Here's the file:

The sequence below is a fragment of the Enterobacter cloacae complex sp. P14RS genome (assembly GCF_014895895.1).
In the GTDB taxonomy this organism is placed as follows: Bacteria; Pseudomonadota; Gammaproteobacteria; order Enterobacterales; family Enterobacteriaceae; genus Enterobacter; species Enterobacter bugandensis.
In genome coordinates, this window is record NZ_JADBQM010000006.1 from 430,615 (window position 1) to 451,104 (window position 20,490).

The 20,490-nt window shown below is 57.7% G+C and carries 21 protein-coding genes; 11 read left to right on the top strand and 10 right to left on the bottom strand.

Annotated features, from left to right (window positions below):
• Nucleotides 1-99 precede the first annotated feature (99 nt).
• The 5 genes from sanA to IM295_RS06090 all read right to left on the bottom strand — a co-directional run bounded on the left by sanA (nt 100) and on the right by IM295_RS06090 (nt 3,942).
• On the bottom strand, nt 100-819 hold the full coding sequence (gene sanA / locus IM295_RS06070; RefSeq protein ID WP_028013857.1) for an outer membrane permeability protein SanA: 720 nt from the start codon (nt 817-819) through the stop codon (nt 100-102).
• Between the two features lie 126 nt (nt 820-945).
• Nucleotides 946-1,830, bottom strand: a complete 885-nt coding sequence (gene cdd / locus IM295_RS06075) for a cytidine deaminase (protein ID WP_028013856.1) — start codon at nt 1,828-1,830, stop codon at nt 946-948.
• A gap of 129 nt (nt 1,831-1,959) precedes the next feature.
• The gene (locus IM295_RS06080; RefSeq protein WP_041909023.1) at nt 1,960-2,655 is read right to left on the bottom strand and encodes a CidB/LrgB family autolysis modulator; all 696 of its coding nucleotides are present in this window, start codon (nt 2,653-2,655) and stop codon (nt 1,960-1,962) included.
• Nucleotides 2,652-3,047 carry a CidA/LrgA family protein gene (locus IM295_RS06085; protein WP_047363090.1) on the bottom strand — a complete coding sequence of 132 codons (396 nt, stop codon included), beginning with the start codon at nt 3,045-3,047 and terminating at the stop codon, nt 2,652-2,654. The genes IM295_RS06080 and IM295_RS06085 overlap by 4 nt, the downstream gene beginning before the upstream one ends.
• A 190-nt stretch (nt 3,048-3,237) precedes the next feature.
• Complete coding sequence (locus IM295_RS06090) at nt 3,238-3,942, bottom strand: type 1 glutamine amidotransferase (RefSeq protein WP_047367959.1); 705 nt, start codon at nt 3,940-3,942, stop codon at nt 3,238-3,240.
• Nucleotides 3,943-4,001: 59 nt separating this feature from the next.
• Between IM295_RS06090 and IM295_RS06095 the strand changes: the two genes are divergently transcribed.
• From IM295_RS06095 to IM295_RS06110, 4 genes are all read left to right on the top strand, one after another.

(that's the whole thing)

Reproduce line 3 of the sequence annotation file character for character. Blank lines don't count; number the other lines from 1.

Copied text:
In genome coordinates, this window is record NZ_JADBQM010000006.1 from 430,615 (window position 1) to 451,104 (window position 20,490).